Today in North Carolina

Duke needs lasting fix

April 25, 2014 

— The state’s chief environmental regulator might well be right that a one-size-fits-all approach to coal ash cleanup might not work.

John Skvarla, who heads the state Department of Environment and Natural Resources, recently joined Gov. Pat McCrory to outline a proposal to clean up Duke Energy’s 33 coal-ash pits in the aftermath of the massive spill in the Dan River.

“The engineering and science is going to be a little more complicated than digging them all up and moving them to landfills,” Skvarla said.

The proposal from McCrory would give the department that Skvarla heads authority over how the cleanup proceeds. It would establish priorities and time frames but let Duke propose how each should be closed.

That has environmental groups worried, especially because the governor has yet to produce specific legislation.

What McCrory and Skvarla are saying now is that the approach will be data-driven, that criteria will be set up to help determine how each ash pond is addressed.

Part of that criteria, no doubt, will be the proximity of the ash ponds to rivers and drinking-water supplies, including wells.

That’s fine.

But any criteria cannot be confined to the immediate risks posed by coal ash to what we humans might drink today. Allowing poisons to continue to leach into the ground and water, particularly at levels that are known to damage life over the long term, is not acceptable.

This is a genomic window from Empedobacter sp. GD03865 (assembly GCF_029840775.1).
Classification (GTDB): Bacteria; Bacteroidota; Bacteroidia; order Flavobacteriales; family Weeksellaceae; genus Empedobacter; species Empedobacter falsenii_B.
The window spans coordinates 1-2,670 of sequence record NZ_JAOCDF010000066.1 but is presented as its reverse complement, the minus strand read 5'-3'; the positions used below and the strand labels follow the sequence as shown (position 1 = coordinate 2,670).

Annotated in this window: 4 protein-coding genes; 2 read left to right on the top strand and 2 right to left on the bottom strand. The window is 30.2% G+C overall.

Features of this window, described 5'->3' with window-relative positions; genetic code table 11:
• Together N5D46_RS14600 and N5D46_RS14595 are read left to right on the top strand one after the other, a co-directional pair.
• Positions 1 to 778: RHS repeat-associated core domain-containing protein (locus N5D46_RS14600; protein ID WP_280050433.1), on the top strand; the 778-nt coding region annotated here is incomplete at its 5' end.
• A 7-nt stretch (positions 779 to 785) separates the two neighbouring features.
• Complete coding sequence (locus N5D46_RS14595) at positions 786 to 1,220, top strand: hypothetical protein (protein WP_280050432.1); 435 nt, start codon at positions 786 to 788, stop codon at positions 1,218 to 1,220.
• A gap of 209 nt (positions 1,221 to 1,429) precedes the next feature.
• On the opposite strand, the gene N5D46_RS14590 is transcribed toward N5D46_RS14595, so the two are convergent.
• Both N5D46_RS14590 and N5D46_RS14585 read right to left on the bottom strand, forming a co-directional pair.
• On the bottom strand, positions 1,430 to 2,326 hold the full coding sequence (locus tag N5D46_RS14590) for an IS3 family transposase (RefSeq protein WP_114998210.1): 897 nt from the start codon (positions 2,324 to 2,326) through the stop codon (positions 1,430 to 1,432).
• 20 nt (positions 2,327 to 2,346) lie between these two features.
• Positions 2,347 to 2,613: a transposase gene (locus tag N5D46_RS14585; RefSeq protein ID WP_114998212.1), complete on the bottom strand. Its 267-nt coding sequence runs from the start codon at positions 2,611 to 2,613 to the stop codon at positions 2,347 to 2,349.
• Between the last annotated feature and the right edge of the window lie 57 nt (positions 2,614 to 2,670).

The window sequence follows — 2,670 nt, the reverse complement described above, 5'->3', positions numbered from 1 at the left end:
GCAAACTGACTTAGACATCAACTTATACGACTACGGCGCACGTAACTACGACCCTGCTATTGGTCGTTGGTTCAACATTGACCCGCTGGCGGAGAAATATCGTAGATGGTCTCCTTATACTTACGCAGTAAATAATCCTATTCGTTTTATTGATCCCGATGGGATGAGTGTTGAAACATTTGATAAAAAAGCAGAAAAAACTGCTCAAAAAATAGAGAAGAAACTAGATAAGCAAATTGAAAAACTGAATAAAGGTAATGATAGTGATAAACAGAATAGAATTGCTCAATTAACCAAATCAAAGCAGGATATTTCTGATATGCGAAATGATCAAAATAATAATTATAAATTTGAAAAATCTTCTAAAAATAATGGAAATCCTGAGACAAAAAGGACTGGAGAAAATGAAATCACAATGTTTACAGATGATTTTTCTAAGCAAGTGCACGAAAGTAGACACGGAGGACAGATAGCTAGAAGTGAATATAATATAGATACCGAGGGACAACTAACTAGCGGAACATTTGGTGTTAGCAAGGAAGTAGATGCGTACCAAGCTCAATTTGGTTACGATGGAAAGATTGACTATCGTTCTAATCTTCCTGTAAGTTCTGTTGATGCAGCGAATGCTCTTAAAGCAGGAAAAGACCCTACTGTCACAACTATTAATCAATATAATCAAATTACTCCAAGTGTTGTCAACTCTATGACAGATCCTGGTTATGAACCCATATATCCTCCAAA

A solution that allows that to occur will only have to be remedied again by another governor, another environmental regulator and another utility CEO at some future date.

Whether existing drinking-water wells are endangered today does not mean they won’t be tomorrow.

So Skvarla might be right. Digging up the coal-ash ponds and moving all the ash to lined landfills might not be the best solution in every case. But if the goal is not to end the complete environmental threat posed by the ash pits, he and McCrory have adopted the wrong goal.

The McCrory administration also cannot ignore what has happened in South Carolina. The cleanup there, which came at the prompting of the same environmental groups who were pushing for the ash ponds to be cleaned up here before the Dan River spill, has focused on removing the ash and contaminated soil to lined landfills.

Meanwhile, Duke Energy has already said it will remove ash from two ponds at the Riverbend plant site on the Catawba River north of Charlotte and from those at the Dan River site. The company plans to continue removing ash from an Asheville plant

What should now be obvious to regulator, regulated, environmental advocates and the larger public is that the cleanup is not going to happen overnight. It will be a decade before all the ash sites are closed or made safe.

The massive spill on the Dan River demands action from our elected officials.

But those actions, whether taken today, tomorrow or next year, need to be the start of a lasting fix.

Scott Mooneyham is a syndicated columnist who writes about state government and politics.

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